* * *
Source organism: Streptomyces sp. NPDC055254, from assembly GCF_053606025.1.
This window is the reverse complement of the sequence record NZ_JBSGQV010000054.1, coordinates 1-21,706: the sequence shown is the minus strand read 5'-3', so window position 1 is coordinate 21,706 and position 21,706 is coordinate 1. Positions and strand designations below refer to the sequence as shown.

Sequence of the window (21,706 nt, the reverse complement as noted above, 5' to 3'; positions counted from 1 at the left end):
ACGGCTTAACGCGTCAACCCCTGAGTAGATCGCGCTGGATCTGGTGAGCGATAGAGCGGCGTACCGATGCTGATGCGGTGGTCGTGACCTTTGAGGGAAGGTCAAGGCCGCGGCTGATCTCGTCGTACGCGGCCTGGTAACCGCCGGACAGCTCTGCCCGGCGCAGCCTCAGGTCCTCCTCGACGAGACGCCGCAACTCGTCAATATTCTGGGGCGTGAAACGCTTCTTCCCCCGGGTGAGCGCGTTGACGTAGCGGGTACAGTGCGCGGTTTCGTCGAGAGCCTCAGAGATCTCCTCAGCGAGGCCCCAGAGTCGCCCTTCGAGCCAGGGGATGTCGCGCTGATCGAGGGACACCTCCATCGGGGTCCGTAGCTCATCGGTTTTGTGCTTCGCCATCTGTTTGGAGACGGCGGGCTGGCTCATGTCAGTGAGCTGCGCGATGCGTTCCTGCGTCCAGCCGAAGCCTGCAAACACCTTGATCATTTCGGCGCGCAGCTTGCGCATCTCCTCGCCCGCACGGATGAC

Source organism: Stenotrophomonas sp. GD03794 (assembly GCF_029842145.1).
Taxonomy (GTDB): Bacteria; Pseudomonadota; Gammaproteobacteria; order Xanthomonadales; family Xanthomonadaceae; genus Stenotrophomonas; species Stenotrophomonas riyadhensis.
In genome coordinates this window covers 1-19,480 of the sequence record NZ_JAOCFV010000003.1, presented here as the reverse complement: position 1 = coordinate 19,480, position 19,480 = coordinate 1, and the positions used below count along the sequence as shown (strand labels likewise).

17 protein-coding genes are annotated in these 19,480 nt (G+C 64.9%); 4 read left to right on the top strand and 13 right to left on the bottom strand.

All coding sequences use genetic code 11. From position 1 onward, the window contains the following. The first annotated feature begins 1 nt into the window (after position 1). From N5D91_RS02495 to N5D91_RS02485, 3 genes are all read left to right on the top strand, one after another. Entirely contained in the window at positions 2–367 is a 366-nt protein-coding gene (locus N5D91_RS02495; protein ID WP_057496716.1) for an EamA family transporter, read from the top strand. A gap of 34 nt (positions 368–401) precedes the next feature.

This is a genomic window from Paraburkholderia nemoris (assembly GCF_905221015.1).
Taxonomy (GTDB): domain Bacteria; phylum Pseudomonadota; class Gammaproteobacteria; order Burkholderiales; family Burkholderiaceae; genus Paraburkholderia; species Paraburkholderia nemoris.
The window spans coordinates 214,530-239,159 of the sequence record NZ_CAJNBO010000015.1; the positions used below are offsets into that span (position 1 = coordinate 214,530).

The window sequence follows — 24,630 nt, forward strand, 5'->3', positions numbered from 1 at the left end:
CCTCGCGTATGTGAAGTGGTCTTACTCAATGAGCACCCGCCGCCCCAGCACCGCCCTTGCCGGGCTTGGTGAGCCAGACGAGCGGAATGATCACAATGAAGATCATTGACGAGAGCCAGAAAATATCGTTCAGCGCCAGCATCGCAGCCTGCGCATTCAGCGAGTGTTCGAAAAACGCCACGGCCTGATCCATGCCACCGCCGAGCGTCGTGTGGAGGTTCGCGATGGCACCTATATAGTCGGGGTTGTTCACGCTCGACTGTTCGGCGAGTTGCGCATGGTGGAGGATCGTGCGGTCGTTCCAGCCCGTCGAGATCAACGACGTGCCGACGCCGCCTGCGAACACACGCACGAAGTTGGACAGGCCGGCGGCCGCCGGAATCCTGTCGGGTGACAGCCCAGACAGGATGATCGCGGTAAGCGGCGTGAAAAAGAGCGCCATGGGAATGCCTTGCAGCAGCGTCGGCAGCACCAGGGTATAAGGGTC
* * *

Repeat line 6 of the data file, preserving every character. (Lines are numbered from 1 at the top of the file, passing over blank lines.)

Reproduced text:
Taxonomy (GTDB): Bacteria; Pseudomonadota; Gammaproteobacteria; order Xanthomonadales; family Xanthomonadaceae; genus Stenotrophomonas; species Stenotrophomonas riyadhensis.